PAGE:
Canada Convicts Rwandan War Criminal

If this can happen, then surely we can also bring people such as George W. Bush and Dick Cheney to justice. Genocide in Rwanda or genocide in Iraq are of equal weight – both are heinous crimes under international law and should be dealt with accordingly.

Richard Jehn / The Rag Blog

Retired general Romeo Dallaire is seen in a court sketch before judge Andre Denis and crown attorney Alexis Gauthier, standing, during his testimony at the war crimes trial of Desire Munyaneza, Tuesday, Oct. 2, 2007 in Montreal. Munyaneza, a former Toronto resident, was accused and is now convicted of genocide, crimes against humanity and war crimes for leading a militia gang that allegedly killed and raped civilians during the Rwanda genocide in 1994. Graphic: Source.

Canadian Judge Convicts Rwandan in Genocide
By Ian Austen / May 22, 2009

OTTAWA — A Rwandan who entered Canada more than a decade ago claiming to be a refugee was convicted Friday in a Montreal court on seven charges related to the 1994 genocide.

The conviction was the first under a Canadian war crimes law introduced nine years ago and followed an unusually complex two-year trial that involved hearings in Africa and in Europe.

The Rwandan, Désiré Munyaneza, 42, a Hutu and a son of a prominent businessman, was accused of mass murders, rape and pillaging in the Butare region of the small central African nation.

Justice André Denis of Quebec Superior Court found him guilty of war crimes, crimes against humanity and genocide in a nonjury trial.

“The accused’s criminal intent was demonstrated beyond a reasonable doubt, as was his culpable violence,” he wrote in his decision, which ran more than 200 pages and was published in English and French.

“The educated son of an important bourgeois family in Butare, Désiré Munyaneza was at the forefront of the genocidal movement.”

The judge added that while he found prosecution witnesses, many testifying anonymously and in private for their security, to be generally credible, he had a hard time believing most of the defense witnesses.

Lawyers for Mr. Munyaneza said outside the courthouse that they would appeal the verdict.

The bloodshed in Rwanda began in April 1994 when extremists among the majority Hutu population organized mass killings of Tutsis and moderate Hutus. The passage of time as well as the extent of the massacres — which took an estimated 800,000 lives — has made prosecutions difficult.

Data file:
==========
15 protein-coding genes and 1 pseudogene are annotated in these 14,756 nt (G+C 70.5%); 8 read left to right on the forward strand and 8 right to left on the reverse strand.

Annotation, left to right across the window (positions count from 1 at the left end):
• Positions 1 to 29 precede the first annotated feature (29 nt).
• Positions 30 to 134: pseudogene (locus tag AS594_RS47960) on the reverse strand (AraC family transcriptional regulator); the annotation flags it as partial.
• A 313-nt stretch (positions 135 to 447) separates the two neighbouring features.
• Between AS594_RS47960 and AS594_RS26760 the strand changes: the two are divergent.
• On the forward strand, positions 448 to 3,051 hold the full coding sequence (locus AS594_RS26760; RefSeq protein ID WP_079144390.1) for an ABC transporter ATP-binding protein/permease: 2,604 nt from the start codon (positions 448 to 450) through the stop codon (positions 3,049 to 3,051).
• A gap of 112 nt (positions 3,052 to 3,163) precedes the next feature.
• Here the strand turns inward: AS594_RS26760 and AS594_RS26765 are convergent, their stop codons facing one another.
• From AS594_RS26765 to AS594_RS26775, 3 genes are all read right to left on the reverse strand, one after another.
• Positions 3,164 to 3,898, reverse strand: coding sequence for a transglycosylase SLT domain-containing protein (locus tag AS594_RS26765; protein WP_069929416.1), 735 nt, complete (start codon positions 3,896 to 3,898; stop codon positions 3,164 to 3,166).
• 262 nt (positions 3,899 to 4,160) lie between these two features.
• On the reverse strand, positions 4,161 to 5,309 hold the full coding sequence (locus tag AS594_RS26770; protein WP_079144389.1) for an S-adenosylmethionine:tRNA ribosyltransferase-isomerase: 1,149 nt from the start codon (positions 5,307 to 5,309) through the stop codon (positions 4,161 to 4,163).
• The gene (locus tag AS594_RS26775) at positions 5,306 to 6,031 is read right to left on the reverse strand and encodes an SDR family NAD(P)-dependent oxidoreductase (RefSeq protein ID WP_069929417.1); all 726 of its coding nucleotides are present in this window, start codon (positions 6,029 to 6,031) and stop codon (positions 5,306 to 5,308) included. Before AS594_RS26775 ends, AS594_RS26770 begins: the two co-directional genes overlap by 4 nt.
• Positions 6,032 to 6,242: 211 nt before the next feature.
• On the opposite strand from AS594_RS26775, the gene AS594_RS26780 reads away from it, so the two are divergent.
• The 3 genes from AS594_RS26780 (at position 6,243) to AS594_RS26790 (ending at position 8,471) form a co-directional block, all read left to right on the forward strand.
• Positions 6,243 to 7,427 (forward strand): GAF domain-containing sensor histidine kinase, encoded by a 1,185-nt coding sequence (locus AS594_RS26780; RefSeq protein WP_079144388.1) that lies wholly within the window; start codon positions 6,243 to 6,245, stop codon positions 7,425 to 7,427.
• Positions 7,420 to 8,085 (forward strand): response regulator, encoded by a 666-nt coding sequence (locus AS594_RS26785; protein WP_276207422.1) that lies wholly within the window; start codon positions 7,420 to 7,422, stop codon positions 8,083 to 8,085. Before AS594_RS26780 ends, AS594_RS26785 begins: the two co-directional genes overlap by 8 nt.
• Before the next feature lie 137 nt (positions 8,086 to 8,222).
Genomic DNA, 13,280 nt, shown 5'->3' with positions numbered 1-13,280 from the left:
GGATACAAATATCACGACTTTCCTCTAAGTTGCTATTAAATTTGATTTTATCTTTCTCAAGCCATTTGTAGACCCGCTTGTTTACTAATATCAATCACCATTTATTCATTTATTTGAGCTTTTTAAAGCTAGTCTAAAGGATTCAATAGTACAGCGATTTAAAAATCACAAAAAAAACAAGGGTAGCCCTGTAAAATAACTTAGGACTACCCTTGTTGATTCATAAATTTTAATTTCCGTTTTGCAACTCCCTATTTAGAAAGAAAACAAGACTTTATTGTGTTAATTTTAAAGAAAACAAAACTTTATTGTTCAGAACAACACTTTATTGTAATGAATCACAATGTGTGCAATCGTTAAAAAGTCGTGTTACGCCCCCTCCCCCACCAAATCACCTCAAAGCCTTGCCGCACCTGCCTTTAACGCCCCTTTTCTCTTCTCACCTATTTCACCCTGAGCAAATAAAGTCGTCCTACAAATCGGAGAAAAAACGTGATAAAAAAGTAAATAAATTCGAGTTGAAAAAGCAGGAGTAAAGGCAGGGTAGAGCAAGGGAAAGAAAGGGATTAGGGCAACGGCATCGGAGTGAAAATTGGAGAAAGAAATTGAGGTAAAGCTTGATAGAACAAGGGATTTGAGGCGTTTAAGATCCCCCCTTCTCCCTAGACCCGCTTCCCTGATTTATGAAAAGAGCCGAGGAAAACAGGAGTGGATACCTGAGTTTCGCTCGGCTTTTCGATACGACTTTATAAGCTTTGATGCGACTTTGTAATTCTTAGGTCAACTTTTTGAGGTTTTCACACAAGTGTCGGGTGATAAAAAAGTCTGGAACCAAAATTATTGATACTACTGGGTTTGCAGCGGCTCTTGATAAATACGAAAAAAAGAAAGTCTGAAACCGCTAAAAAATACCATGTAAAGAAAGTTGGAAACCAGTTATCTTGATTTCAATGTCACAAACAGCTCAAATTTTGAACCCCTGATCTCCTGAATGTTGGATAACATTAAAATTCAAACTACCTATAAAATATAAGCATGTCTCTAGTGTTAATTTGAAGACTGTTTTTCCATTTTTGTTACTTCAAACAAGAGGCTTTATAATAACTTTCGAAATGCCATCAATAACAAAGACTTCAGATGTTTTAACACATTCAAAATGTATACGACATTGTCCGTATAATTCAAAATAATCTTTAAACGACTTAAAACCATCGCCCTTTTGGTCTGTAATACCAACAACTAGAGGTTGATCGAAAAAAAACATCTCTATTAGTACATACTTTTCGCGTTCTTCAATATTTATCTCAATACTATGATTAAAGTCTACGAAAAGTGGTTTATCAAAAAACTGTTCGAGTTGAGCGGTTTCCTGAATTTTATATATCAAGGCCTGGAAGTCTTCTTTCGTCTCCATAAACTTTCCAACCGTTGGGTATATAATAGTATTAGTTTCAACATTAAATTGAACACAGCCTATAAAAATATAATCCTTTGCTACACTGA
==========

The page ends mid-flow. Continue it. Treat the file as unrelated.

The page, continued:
Many witnesses offered harrowing accounts of Mr. Munyaneza’s role in the genocide. One witness passed out after testifying that she and several other women had been raped repeatedly over several days by a group led by Mr. Munyaneza.

Another witness, identified only as RCW-11, described his participation in a daylong killing tour led by Mr. Munyaneza. It began at a mosque where Tutsis were removed from their hiding place in a ceiling and killed.

From there, the killers moved to a Roman Catholic church where, according to other witnesses, about 500 Tutsis had sought shelter. After initially assuring the Tutsis that they would be taken to a safer place, the killers spent the next five hours removing them in small numbers and killing them. The day concluded with the killing of Tutsis hiding in an Adventist church.

RCW-11 himself was convicted in Rwanda of taking part in the genocide.

News of the conviction was received positively by many in Kigali, Rwanda’s capital.

“Maybe it’s a beginning that many of them will be brought to justice,” said Raphael Mipali, a musician. “The priority first for me is to bring these people to Rwanda, because this is where genocide was committed. But if there is no way for them to come to Rwanda, they should be brought to the book somewhere else.”

An international tribunal in Tanzania, established to supplement Rwanda’s justice system, has convicted about 30 people and acquitted 6.

The Montreal case was aided by a continuing tribunal case, in which six other people were being tried for massacres in Butare. Mr. Munyaneza was described in his trial as a militia leader who had worked with them.

Mr. Munyaneza arrived in Toronto in 1997 and sought refugee status, which was ultimately denied. Late that year a complaint to the Royal Canadian Mounted Police from a Rwandan in Canada prompted an inquiry. After investigators traveled to Rwanda six times to gather evidence, Mr. Munyaneza was arrested in 2005.

Under the war crimes law, which allows Canada to prosecute residents for acts they committed in other countries, Mr. Munyaneza, who has two children, faces life in prison when he is sentenced Sept. 9.

Switzerland and Belgium have also convicted Rwandans for crimes related to the genocide.

[Josh Kron contributed reporting from Kigali, Rwanda.]

Source / New York Times

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